Thursday, June 01, 2017

Mixing Bog Ore Analog ('DARC Dirt')

(Back to our regularly themed topics?)

I am currently involved in the planning phases for two major museum based projects.
July - To L'Anse aux Meadows NHSC with a team from DARC.
August - To the Scottish Crannog Centre (Aberfeldy) - 25th Anniversary event

Both of these involve iron smelt demonstrations.
In both cases there is discussion on the actual ore type to use. I have suggested that the bog ore analog, initially developed by DARC for our 'Vinland' research series, should be used.

As a fast review, 'DARC Dirt' was initially developed to provide the team, working here in Central Ontario, with a consistent and dependable iron ore type. This was important because originally, there were too many other unknown variables effecting the working design of the furnace and operating method. Experience has since clearly proven that ore has the biggest single impact on results : You can have a good furnace and proven experience, but if the ore is less than ideal - you are just not going to get good results (yield and density)

'DARC Dirt' bog ore analog - added to a working iron smelting furnace (Vinland 1?)

If you are interested in the long development sequence of our bog ore analog, the easiest way to read the many earlier commentaries is a simple search :'bog+ore+analog'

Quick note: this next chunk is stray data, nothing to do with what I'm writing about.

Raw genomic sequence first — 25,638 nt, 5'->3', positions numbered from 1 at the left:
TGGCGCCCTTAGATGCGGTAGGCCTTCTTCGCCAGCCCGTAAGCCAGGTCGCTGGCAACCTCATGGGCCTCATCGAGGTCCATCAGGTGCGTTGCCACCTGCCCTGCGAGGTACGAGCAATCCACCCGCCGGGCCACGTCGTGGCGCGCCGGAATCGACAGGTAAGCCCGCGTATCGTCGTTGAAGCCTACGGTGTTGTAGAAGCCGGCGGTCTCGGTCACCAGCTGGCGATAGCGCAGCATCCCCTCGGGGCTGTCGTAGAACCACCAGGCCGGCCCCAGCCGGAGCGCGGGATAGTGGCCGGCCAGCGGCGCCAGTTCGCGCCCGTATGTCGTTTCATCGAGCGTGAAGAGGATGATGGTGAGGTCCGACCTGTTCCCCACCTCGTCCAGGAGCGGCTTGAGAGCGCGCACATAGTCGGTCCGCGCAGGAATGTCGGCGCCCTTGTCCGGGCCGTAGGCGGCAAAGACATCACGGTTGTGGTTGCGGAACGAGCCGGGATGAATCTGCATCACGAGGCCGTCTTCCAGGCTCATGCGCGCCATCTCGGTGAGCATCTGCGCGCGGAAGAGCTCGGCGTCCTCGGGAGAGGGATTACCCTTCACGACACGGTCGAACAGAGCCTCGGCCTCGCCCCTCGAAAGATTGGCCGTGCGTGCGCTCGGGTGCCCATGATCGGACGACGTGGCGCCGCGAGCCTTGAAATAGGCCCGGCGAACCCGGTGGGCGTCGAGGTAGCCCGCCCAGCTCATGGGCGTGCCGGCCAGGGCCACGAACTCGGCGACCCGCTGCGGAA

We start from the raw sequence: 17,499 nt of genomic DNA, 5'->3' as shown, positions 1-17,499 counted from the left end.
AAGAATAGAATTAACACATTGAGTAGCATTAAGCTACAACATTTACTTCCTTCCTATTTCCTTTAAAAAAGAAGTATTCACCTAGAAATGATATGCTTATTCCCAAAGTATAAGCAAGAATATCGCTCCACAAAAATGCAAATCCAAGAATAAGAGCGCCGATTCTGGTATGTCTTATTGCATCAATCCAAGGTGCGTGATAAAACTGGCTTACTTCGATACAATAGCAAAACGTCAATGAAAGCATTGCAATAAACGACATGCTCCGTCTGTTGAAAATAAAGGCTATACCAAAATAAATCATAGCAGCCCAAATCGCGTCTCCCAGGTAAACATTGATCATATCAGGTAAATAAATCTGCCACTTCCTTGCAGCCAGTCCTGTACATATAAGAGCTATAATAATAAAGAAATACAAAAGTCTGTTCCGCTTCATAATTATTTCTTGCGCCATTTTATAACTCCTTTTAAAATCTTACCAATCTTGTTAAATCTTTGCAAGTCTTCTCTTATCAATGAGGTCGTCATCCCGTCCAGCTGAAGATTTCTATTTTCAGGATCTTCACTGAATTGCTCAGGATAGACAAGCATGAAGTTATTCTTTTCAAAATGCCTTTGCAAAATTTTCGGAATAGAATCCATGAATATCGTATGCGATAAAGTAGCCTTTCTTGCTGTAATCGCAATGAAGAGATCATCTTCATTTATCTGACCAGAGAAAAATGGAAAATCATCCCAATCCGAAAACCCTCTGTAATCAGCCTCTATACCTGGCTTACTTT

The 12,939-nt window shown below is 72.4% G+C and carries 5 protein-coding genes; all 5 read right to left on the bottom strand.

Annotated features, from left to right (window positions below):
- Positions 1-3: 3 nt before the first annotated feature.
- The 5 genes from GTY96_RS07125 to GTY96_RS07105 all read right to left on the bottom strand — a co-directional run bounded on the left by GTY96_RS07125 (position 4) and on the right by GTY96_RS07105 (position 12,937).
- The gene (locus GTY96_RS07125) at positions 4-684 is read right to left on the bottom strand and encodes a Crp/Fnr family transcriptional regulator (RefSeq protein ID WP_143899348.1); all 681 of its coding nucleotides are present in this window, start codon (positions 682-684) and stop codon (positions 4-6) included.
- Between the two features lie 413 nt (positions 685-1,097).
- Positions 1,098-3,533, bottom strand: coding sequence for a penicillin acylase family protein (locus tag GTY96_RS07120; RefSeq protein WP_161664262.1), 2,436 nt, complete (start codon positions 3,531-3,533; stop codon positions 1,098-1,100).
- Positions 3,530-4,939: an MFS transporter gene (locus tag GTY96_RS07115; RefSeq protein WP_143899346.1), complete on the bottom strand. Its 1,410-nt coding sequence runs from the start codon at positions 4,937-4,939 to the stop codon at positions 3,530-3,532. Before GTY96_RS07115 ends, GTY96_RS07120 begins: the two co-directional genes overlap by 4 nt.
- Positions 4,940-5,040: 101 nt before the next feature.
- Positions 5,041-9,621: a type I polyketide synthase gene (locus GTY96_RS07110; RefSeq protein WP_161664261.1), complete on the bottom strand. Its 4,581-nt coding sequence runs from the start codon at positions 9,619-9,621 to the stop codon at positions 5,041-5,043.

There are two types of iron oxide easily available via pottery supply.
Black = Fe3O4
Red  = Fe2O3
Although the black does create a higher overall iron content per weight, in the past it was significantly more expensive (about double).
Checking today's prices at the Pottery Supply House (Brampton, Ontario), Both the black iron oxide and the 'Spanish Red' are priced at $55 CDN for a 50 lb (22.6 kg) bag.

The problem with this material is that it is extremely fine - even more than baking flour. If you attempt to add it straight from the bag, most of it is just going to blow straight back out the top of the furnace.
Originally we had been attempting to match the chemistry and texture of natural primary bog iron ore as uncovered in the archaeology at L'Anse aux Meadows (Vinland). The reports indicated '10 % organic matter'. To simulate this, our analog uses the same amount of whole wheat flour.

What happens in production is that the flour acts as a kind of binder to the iron oxide powder.

The method is to add one standard bag at 2.5 kg of whole wheat flour, purchased at the local grocery store, to each full bag of the oxide.
- The best way to do this is to dry mix these ingredients together first, ensuring the flour is spread evenly through the mix.
- The low tech version (1) is to make up two batches, half of each of the main elements, into standard 5 gallon / 20 litre plastic pails. Blend by hand.
- The ideal way to add the required water to the mixture is to use a third pail. Fill about 1/4 of the bucket with water, then add the dry mixture on top. (If you add water on top of the powder, it never penetrates down fully to the bottom layer and corners to correctly mix.)